Bloomberg Law: Privacy & Data Security brings you single-source access to the expertise of Bloomberg Law’s privacy and data security editorial team, contributing practitioners,...
The Berlin Regional Court (Landgericht Berlin) Nov. 19 found Google's privacy policies do not comply with German data protection law (In re Google, Inc., LG Berlin, No. 15 O 402/12, 11/19/13).
“Even if Google appealed the Court's decision, I do not expect the Superior Court of Justice (Kammergericht) or the Federal Court of Justice (Bundesgerichtshof)--in case of a further appeal--to decide in Google's favor,” Steffen Bunnenberg of Bunnenberg Bertram, in Berlin, told Bloomberg BNA Nov. 21. “The violations are too obvious and the courts are rather strict.”
The court has not made the text of its ruling public.
“The information supplied by Google to users is not precise or transparent enough--that needs to change according to German law, giving users back control over their data wherever applicable,” a VZBV spokeswoman said.
In data protection provisions in the policy, Google says it “may capture device-specific information or location data or, under certain circumstances, link personal data in various Google services,” according the consumer group's statement.
“It was unclear for the consumer where they should consent to the use of their data and in some cases personal data could be used and processed without active consent,” VZBV said in the statement.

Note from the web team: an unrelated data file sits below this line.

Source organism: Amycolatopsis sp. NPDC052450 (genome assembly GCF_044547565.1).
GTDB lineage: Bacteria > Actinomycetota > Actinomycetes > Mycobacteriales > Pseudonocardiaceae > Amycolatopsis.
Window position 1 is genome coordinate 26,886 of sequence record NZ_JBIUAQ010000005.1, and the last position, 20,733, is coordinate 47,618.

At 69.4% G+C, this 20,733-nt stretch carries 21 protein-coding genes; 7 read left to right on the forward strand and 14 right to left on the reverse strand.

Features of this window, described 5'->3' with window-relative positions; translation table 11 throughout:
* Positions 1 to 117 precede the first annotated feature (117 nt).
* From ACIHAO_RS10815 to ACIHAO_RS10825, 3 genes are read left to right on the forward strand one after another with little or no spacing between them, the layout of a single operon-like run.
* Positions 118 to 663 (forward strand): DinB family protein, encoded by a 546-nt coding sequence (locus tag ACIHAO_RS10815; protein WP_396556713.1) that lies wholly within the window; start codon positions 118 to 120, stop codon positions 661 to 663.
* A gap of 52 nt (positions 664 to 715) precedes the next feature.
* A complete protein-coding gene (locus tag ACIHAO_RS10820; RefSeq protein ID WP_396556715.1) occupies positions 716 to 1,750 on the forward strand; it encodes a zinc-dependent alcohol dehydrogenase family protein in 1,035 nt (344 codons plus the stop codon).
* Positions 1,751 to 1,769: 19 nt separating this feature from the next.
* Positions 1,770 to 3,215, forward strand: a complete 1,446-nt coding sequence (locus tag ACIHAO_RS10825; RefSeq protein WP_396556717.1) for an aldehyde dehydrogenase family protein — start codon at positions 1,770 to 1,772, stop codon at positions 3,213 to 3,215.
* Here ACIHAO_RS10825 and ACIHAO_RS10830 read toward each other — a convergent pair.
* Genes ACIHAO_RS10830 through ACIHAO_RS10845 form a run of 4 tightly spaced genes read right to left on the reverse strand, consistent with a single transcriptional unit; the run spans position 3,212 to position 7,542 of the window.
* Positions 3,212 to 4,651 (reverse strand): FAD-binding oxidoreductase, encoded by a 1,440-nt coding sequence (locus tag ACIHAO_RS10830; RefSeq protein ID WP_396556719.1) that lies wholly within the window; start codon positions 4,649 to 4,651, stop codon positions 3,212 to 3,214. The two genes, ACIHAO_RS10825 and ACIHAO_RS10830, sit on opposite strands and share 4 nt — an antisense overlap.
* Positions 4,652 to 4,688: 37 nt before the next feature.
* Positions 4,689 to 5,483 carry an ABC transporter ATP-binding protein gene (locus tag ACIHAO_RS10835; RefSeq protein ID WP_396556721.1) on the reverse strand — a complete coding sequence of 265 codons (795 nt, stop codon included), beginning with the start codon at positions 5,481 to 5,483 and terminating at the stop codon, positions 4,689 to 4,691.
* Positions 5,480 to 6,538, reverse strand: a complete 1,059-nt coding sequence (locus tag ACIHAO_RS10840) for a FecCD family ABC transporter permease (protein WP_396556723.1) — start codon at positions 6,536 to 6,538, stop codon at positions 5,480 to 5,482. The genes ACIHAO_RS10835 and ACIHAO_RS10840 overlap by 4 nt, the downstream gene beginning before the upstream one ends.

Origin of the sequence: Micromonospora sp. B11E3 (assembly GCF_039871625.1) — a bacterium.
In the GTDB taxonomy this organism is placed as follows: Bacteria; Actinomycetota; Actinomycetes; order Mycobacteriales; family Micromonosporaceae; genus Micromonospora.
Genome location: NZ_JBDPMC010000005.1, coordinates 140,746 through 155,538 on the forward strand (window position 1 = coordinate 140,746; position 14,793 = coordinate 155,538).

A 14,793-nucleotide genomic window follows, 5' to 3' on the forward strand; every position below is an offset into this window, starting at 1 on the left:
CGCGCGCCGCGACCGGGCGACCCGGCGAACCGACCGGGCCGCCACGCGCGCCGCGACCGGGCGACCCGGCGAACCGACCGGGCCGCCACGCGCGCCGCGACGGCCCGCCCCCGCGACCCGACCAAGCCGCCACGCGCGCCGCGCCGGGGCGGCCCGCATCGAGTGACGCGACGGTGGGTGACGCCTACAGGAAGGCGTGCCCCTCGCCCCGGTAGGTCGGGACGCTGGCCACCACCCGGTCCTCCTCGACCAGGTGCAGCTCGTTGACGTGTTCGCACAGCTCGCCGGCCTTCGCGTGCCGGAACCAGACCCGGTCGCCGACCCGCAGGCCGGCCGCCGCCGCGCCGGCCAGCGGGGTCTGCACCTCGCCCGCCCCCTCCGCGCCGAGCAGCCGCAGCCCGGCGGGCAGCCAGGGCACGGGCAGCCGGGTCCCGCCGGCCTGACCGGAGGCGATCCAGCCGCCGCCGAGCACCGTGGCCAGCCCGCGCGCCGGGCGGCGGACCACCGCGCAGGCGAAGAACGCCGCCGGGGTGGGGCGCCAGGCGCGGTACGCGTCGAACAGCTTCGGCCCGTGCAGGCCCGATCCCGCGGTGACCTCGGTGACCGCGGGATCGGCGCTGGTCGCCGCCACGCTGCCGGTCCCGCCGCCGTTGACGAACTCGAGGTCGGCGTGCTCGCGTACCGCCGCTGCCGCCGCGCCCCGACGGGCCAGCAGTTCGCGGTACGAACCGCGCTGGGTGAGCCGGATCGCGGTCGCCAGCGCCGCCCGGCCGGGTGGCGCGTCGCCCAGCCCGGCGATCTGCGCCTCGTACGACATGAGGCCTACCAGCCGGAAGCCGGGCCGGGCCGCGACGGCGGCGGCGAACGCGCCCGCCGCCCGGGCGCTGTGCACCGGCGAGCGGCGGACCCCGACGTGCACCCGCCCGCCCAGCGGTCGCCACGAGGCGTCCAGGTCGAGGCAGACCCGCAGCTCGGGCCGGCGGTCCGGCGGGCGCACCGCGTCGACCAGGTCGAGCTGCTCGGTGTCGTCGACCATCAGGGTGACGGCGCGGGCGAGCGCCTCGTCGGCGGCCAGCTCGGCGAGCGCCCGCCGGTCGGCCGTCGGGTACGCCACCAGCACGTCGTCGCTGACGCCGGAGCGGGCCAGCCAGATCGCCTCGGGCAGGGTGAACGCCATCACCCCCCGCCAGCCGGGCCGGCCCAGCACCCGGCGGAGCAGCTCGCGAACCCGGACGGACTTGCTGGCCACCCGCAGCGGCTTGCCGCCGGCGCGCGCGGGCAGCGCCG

Marc Hilber, who specializes on information technology and data protection law at Oppenhoff & Partner, in Cologne, Germany, told BNA Nov. 21 that “under German law, Google needs a transparent and precise data protection policy, which both informs users and requests their consent whenever required--for instance, when cookies are used for marketing purposes.”
But Google is in a difficult position because consent provisions are complex and unwieldy and because data policies refer to several legal areas, Hilber said. “Data-use policies are difficult because several legal areas, like IT law, user rights and data protection law overlap,” he said
“If Google were 100 percent clear in all cases, the provisions in its general data-use terms would become so long and complex that few users would still bother to read them or be able to understand them,” he said.
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